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All you need to know about Multiple Sclerosis

All you need to know about Multiple Sclerosis

Multiple Sclerosis is a neurodegenerative condition that affects the brain’s ability to communicate with the rest of the body. It tends to manifest differently for different people, with signs and symptoms often going away only to come back after an interval. Early intervention and treatment can slow its progression and ensure a better quality of life. Read on this blog to know about the causes and risk factors of Multiple Sclerosis to help you and your loved one get the right treatment for Multiple Sclerosis disease as soon as possible.

Understanding Multiple Sclerosis

Multiple Sclerosis is a chronic inflammatory condition of the central nervous system. It is an autoimmune demyelinating disease, which means the immune system mistakenly attacks normal tissues — in this case, the myelin or protective covering around nerve fibers. This results in scarred tissues or lesions in multiple areas, disrupting electrical impulses throughout the body. When the myelin sheath is damaged, nerve impulses slow or even stop, causing neurological problems.

Causes and risk factors of Multiple Sclerosis

The cause of Multiple Sclerosis is largely unknown. Scientists are aware that the myelin sheath is affected directly, but they do not know conclusively yet what makes the immune system attack the myelin sheath. This makes it harder to pinpoint why Multiple Sclerosis affects some people and not others. It is also not known why some patients have severe symptoms that hamper their mobility, while others experience long periods of remission without evident symptoms. At present, it is attributed to a combination of environmental and genetic factors.

Some of the risk factors that could increase your chances of Multiple Sclerosis include:

  • Age: Multiple Sclerosis mostly affects patients between 20 and 40 years of age
  • Family history: Having a parent or sibling with Multiple Sclerosis increases one’s chances of also getting it
  • Autoimmune conditions: Patients who already have other autoimmune conditions like pernicious anemia, inflammatory bowel disease, type-1 diabetes, or thyroid disease are slightly more at risk of getting Multiple Sclerosis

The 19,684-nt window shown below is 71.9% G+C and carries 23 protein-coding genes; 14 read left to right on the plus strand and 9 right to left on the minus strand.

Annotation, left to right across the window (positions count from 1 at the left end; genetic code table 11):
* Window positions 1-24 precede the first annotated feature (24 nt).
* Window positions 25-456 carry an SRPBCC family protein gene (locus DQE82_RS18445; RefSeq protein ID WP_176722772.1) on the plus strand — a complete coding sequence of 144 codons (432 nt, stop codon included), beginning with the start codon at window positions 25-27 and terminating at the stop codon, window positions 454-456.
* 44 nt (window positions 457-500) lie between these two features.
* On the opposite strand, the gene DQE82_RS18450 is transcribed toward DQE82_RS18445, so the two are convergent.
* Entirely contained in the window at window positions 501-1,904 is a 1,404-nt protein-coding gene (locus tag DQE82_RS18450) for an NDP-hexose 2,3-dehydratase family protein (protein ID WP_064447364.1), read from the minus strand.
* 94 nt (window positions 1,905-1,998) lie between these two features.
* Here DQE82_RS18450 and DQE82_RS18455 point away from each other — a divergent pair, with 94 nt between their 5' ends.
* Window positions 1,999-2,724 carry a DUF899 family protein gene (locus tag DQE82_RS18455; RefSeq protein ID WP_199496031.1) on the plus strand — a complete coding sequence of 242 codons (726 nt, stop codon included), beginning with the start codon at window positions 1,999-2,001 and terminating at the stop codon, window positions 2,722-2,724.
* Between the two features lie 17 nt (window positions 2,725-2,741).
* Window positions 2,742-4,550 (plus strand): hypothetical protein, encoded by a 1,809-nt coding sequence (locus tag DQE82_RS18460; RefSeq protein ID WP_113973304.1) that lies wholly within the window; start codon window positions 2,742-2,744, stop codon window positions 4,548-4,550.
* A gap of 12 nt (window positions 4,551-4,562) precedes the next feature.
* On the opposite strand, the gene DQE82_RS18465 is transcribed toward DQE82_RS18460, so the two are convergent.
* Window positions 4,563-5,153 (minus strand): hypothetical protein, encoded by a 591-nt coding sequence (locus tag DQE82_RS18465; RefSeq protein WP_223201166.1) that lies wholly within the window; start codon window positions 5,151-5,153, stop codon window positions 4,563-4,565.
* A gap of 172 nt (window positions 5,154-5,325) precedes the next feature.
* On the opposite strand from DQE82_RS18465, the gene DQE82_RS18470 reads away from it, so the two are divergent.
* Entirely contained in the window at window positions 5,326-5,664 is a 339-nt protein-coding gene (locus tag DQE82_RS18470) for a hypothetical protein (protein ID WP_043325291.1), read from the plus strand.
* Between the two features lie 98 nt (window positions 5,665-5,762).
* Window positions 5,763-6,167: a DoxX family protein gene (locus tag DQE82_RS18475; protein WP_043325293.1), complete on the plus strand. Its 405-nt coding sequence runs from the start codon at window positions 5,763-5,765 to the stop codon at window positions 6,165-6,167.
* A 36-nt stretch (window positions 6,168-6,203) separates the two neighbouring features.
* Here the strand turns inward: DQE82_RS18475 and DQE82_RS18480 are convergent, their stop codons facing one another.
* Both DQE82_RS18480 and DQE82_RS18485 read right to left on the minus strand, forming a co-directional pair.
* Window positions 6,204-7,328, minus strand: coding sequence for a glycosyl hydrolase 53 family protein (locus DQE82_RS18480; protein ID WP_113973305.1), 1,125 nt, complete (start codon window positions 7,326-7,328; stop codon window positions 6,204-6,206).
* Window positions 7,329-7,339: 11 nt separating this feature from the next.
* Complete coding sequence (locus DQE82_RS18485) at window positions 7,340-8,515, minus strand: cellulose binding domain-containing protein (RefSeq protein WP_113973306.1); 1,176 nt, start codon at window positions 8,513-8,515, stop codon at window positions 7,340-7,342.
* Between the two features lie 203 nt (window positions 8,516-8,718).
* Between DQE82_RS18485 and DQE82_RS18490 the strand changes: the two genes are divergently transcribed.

• Certain viruses: Viruses like Epstein-Barr have been linked to a greater incidence of Multiple Sclerosis
  • Vitamin D deficiency: People with low exposure to sunlight and low levels of vitamin D in the body have a slightly higher chance of getting the disease
  • Smoking: Smokers who experience the initial symptoms of Multiple Sclerosis are likelier than non-smokers to experience a second set of symptoms after an interval, thus confirming the presence of relapsing-remitting Multiple Sclerosis
  • Obesity: Some studies have shown that obesity in childhood and/or adolescence, leads to a greater incidence of Multiple Sclerosis later on
  • Exposure to substances: There is some evidence, although not entirely conclusive, that exposure to chemical solvents or heavy metals like mercury, manganese, or lead could increase the risk of Multiple Sclerosis

Early symptoms of Multiple Sclerosis

There are certain early signs that could indicate Multiple Sclerosis if they happen without warning. Consult a doctor if you experience any of the following symptoms, especially if one or more of the risk factors above apply to you.

  • Numbness or weakness on one side of your body, in one or more limbs
  • Unsteady gait and coordination problems
  • Muscle tremors
  • Muscle spasms
  • Fatigue
  • Pain that feels like stabbing sensations in the face
  • Prolonged double/blurry vision
  • Inexplicable tingling or pain in parts of your body
  • Electric shock sensations with certain types of neck movements, like craning your neck forward

Receiving a diagnosis of Multiple Sclerosis can be difficult, but it’s important to remember that early intervention and lifestyle changes can do a great deal to slow its progression. By understanding the causes and risk factors in detail, you can stay alert for initial symptoms and access treatment for Multiple Sclerosis disease right from the early stages.



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